Instagram’s “suicide note” teaches us that nothing comes for free

My first Instagram post, October 16, 2011
My first Instagram post, October 2011

Shortly after I posted my first photo to Instagram, I realized that it was a different kind of photo app. It didn’t just put a vaguely retro filter of my choice on my iPhone’s pristine images; it immediately connected me to a like-minded community of photographers while seamlessly linking to my other social networks.

I loved discovering that people whom I admired professionally were also talented photographers. I rejoiced to watch friends—some of whom had never believed photography was for them—compose amazing pictures. It was a network in which I didn’t follow friends out of a sense of obligation but out of appreciation for their perspective. Daily, my feed would fill up with amazing snaps of the unremarkable turned artistic: graffiti, bowls of soup, sleeping dogs, street signs.

Plus, in documenting everyday life and posting it for the world to see, I felt reconnected to my days as a college photojournalist, with a roll of Tri-X in my Canon EOS and the challenge to find the perfect shot. In an instant, with my phone, I could bring my little circle of followers into my moment.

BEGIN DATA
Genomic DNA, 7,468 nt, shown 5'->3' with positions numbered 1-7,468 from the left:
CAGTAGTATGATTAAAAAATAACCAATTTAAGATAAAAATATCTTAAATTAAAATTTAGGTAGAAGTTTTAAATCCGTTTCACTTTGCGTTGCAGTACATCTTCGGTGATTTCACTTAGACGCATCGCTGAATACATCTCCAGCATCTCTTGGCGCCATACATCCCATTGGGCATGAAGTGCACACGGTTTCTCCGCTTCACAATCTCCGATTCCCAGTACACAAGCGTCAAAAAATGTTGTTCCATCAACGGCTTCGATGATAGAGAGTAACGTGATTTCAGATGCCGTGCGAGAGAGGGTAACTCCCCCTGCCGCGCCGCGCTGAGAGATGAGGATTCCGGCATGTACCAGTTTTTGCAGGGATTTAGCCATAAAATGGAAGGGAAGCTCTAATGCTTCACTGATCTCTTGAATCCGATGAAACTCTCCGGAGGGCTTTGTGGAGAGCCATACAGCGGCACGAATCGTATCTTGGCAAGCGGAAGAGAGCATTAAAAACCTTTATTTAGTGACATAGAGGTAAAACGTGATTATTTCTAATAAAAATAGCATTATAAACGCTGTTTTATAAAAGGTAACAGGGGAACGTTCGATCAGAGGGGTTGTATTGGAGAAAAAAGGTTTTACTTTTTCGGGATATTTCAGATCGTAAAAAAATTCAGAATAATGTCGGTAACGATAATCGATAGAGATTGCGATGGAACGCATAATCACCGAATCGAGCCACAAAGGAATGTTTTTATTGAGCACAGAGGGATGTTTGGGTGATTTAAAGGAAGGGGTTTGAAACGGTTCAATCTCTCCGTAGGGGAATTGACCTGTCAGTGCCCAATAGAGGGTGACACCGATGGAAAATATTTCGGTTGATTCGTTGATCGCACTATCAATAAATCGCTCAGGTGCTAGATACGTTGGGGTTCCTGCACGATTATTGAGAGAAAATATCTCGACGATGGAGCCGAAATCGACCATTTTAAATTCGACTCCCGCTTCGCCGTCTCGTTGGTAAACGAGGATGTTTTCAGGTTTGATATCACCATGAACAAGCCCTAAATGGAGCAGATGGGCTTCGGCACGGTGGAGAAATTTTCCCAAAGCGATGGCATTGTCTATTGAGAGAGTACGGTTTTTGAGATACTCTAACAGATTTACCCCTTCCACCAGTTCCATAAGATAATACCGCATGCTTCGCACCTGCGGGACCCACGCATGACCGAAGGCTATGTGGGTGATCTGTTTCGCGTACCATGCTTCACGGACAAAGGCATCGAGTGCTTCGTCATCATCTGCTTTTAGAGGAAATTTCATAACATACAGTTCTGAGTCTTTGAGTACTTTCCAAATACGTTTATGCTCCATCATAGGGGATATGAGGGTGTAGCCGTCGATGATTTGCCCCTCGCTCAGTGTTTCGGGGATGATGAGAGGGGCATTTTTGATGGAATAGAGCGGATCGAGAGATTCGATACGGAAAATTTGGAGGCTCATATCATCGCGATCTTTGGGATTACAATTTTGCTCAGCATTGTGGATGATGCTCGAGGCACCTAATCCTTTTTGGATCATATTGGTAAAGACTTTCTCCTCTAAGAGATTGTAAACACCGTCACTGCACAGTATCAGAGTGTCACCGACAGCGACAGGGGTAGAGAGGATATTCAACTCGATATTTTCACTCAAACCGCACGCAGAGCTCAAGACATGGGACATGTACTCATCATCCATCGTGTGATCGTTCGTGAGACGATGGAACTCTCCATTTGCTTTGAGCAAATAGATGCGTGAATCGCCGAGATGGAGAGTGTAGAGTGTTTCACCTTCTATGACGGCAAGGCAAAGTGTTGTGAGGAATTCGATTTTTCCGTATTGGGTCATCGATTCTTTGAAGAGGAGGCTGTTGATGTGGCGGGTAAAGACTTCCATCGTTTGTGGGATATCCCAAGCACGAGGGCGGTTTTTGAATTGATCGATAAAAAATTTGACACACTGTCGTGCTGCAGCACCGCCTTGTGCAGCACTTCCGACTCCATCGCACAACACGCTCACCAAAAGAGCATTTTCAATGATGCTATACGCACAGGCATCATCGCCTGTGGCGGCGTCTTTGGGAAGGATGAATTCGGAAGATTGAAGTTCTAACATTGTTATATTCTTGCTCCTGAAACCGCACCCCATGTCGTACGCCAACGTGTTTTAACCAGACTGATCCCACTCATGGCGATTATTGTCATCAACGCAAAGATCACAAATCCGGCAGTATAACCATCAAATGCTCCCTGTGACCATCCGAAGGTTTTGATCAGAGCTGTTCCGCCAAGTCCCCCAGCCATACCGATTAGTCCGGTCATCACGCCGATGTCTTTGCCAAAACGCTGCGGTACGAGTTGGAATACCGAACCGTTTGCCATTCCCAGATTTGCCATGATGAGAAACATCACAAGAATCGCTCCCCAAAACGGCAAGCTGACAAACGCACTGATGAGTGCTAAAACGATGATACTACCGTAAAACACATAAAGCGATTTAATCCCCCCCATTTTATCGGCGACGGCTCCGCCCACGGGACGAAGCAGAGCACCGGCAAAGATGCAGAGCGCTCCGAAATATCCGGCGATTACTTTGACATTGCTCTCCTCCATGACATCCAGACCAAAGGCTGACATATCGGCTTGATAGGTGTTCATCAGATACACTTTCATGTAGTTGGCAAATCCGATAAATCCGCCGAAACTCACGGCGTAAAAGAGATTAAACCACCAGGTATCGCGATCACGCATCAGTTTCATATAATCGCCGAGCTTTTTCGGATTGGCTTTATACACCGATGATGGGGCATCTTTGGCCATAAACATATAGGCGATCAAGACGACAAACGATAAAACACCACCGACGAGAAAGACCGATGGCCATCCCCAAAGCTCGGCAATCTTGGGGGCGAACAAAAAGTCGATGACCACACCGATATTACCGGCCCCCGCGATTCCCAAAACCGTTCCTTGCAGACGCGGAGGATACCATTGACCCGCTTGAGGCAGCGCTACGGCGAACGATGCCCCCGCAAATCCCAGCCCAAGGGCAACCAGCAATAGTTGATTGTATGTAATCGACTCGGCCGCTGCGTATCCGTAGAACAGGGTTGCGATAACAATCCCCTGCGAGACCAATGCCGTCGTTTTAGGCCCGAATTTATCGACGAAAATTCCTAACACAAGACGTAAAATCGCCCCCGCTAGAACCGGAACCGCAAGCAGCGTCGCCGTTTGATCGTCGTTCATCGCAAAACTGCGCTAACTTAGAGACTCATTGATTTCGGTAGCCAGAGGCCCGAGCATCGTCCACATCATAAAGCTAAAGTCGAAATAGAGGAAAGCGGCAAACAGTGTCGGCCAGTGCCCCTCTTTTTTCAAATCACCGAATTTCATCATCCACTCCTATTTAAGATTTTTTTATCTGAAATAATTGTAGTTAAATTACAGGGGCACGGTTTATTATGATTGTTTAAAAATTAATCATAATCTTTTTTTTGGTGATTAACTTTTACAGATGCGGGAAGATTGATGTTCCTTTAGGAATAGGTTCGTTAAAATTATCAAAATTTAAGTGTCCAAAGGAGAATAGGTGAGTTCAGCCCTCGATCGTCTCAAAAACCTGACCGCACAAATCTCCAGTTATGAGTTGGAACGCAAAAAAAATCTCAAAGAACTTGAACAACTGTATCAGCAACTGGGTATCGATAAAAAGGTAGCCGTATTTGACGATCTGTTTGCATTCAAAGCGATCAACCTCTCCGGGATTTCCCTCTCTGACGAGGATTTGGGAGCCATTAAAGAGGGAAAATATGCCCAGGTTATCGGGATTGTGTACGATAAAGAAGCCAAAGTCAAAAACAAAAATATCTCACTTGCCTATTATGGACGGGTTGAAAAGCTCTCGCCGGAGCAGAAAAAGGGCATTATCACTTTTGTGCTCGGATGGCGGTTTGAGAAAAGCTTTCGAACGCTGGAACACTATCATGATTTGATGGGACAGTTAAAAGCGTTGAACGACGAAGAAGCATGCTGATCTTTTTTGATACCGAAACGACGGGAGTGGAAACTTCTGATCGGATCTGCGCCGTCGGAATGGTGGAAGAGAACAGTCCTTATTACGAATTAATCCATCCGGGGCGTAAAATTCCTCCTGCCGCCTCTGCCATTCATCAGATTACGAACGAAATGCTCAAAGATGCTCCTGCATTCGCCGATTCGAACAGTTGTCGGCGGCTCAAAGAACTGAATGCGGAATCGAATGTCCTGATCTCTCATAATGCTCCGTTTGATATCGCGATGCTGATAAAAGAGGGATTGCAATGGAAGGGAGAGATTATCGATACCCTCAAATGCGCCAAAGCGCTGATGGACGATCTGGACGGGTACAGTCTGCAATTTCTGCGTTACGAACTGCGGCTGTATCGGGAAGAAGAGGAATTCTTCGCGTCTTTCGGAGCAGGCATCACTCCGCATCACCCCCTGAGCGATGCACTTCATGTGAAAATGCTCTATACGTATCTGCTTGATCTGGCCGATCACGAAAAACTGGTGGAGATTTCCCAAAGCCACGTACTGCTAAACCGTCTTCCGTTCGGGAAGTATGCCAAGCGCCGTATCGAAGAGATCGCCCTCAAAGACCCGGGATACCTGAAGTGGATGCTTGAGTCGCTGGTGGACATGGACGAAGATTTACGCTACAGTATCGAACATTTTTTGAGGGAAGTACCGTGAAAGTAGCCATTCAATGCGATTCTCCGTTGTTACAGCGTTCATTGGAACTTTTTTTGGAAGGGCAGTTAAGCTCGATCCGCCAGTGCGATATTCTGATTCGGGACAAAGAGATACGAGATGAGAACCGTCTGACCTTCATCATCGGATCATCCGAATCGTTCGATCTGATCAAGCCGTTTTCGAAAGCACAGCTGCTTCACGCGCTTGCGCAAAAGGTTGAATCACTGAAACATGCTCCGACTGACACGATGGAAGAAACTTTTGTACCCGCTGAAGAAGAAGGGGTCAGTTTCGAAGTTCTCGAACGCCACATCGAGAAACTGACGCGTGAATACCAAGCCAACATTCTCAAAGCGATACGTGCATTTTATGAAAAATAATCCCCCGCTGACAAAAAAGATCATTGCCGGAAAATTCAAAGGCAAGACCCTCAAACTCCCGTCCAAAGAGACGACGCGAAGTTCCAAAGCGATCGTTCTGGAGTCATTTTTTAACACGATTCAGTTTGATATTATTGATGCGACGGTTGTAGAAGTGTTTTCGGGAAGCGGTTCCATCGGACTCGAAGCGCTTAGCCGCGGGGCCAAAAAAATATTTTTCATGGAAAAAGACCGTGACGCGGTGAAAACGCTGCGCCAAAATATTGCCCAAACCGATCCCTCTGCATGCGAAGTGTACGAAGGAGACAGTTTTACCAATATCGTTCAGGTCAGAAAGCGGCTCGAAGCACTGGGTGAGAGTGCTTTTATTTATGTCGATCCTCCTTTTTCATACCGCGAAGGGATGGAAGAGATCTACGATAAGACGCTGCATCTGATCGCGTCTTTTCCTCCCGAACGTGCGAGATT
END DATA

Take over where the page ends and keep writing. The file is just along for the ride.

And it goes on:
Carrie Brownstein performs with Wild Flag, April 2012
Carrie Brownstein performs with Wild Flag, April 2012

I envied the creators of Instagram for coming up with something so perfect, and when I first learned of their sale to Facebook for $1 billion, I wondered about what would happen next. Given the nature of our data-driven online world, I can’t say I’m surprised by Instagram’s so-called “suicide note” this week: new terms of service stipulating that my photos can be used for commercial purposes without my knowledge or permission.

I’m not mad, just sad. For a minute, I felt a special connection to a community, not unlike those days in the darkroom, stumbling in the half-darkness amid drying negatives, trays of chemicals, and other photographers, each trying to turn out just the right print. We weren’t seeking personal gain; we just wanted the approval of our peers.

But now I remember: I’ve been on Flickr since 2003, and a paying member since 2005. I can control the rights to each and every one of my photos, and they just launched a sweet new app that offers almost everything that Instagram does. It’s not perfect, and it’s not as easy to use. The minority among my Instagram friends who care about these changes may form a diaspora, never to “like” each other’s photos again, but if you’re looking for me, you can find me on Flickr at Mind_TheGap.

Update: Well, that was fast: according to the AP, Instagram is backing away from using our photos in ads. I suppose I won’t be deleting my account (yet), but let’s face it: nothing comes for free, and the price we pay isn’t always material.

Selections from a year and two months on Instagram:

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